10 May 2008
Peregrine's Bird Photographers Recommendations
On todays blog I am not going to recommend a photographer but I am going to recommend A Guide who can take you on a Birding or Photography Tour in Namibia. He is Vernon Swanepoel who runs Frantic Naturalist Tours and Safaris He was raised in the remote Kaisut desert in Northern Kenya, where he developed a love for the desert. He studied nature conservation and became a guide in Namibia. At the end of 2000 he moved to Sossusvlei Mountain Lodge, where he developed a serious interest in the desert ecology and in the birds of the area. He then completed his Inkwazi Ranger Training School at Phinda and took over the role of head ranger and lodge naturalist. He has extensive knowledge of all aspects of the desert including archaeology, geology, behaviour and adaptation of desert fauna and flora, and a special interest in both the birds and the reptiles. So if you need a really good guide he is your man!!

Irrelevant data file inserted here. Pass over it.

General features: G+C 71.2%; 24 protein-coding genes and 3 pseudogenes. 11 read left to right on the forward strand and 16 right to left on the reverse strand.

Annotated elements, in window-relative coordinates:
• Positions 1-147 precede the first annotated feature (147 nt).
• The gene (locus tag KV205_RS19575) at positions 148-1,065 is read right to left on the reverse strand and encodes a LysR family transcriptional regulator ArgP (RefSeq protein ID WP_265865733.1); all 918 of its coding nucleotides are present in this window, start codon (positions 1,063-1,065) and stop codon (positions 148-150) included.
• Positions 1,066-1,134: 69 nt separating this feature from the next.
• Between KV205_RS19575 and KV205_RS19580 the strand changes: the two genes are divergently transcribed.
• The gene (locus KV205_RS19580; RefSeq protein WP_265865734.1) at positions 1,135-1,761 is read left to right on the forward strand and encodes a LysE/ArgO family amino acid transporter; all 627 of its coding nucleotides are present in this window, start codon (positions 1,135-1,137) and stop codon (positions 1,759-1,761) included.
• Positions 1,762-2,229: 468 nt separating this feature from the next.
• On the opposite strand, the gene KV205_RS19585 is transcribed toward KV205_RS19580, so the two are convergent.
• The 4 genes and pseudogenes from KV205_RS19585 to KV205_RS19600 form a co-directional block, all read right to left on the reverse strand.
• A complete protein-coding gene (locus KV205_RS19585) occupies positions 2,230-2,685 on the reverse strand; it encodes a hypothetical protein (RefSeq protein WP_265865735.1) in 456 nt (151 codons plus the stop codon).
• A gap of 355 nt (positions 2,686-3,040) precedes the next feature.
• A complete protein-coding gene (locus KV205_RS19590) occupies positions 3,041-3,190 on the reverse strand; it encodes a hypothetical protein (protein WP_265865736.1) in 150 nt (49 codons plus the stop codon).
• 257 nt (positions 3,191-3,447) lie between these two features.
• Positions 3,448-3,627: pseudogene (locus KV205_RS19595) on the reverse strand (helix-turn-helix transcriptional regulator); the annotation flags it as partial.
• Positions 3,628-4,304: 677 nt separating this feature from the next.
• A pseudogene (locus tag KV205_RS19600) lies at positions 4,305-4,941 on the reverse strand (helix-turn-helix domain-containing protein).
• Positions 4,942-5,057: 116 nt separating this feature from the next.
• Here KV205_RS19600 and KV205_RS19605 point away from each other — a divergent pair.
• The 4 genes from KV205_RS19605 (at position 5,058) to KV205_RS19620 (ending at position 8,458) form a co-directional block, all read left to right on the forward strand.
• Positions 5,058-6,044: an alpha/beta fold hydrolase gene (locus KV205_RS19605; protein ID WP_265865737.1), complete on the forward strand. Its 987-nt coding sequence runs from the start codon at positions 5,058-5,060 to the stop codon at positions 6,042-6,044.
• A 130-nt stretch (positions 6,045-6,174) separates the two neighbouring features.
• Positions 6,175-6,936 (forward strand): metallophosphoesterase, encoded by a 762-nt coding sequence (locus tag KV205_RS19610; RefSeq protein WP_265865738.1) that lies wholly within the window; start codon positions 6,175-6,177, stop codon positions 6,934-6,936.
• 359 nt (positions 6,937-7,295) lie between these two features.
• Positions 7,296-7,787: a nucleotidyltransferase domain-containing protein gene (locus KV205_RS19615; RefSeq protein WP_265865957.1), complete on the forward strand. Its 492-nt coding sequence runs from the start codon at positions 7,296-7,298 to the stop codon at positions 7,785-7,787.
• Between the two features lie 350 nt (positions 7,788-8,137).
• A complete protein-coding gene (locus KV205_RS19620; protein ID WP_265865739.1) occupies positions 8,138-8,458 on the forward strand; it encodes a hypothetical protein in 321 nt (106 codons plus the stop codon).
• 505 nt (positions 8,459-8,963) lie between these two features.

On our last morning at Walvis Bay I looked out of the window and an Artic Skua was chasing some Terns less than a hundred yards from my hotel room. I grabbed my camera and took a shot for it to say no card in camera. When will I learn. We left the Pelican Bay Hotel, which we felt was pretty awful. Nobody smiled or said hallo when you came into the hotel. Our hotel rooms air conditioning wasn’t working one of the lights wasn’t working and the shower head came to about waist height. They had a card to be filled out saying Hot or Not. Well in our opinion definitely Not.The only thing I would recommend is the view.